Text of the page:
Call for action on deaths after prison release

There’s an urgent need for Australia to adopt a national monitoring system on the number of people who die shortly after being released from prison.

According to Professor Stuart Kinner from the Griffith Criminology Institute and Menzies Health Institute Queensland, whose study was published this month in sciencejournal PLOS One, while there’s a federally funded, national monitoring system for deaths in custody, the number of deaths soon after release is considerably higher.

Professor Stuart Kinner
Professor Stuart Kinner.

“We know people released from prison are at increased risk of death, and most of these deaths are due to preventable causes including drug overdose, suicide and injury’’ Professor Kinner said.

“However, no country has established a system for routine monitoring of mortality in this population.”

The study evaluated a system for monitoring of deaths (using routinely collected unemployment benefits data) after prison release in Australia, and estimated the number of deaths annually within 28 and 365 days of release, from 2000 to 2013.

Although the system did not identify all deaths after release from prison, it did pick up the majority.

Using these data, the researchers estimated there was an average of 32 deaths each year within 28 days of release from prison, and 188 deaths each year within a year of release from prison.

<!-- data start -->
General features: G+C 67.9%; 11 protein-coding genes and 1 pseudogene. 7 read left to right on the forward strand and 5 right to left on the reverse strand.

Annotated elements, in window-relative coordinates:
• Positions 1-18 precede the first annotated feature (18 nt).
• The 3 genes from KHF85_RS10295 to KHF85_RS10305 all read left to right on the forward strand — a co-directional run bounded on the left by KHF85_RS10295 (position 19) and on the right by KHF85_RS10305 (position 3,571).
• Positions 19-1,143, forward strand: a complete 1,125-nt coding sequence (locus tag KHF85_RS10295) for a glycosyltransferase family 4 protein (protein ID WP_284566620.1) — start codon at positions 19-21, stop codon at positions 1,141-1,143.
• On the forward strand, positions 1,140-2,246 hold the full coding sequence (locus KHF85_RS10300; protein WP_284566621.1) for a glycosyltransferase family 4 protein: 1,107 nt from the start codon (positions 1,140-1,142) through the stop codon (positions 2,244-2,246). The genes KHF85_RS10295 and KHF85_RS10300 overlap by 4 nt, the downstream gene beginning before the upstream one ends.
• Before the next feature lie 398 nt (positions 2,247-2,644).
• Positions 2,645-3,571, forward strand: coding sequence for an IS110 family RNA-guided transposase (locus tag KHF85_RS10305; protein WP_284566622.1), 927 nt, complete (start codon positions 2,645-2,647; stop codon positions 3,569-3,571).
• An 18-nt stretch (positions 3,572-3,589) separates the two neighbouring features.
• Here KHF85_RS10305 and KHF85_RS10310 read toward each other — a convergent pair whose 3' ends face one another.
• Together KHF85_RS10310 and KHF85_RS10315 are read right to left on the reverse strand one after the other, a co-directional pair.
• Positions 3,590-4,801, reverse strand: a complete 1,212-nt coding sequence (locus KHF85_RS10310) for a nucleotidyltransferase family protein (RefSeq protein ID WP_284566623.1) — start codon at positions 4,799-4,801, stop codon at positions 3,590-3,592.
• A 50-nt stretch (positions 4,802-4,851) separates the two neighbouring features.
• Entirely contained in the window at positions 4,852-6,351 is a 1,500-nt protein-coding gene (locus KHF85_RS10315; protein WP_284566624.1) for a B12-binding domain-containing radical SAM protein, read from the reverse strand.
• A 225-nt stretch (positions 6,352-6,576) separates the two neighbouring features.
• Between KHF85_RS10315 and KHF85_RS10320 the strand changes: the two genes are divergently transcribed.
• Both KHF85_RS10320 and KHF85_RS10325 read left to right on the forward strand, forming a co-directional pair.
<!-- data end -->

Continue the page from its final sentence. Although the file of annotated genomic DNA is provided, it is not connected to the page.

By contrast, the most recent report from Australia’s National Deaths in Custody Program identified 53 deaths in prison in 2012-13, and most of these deaths were due to natural causes.

According to Professor Kinner more than 50,000 people are released from prison in Australia each year, and more than a quarter of these are Indigenous.

“Indigenous people are over-represented in our prisons by a factor of 13, and improving the health outcomes for these vulnerable Australians is an important part of closing the gap in Indigenous life expectancy.”

The study showed that routine monitoring of deaths after release from prison in Australia is both feasible and inexpensive, and according to Professor Kinner, should be a high priority for governments.

“Routine monitoring of deaths in ex-prisoners is needed to galvanise support for preventive efforts, and to evaluate their effectiveness.”

“What gets counted gets done”.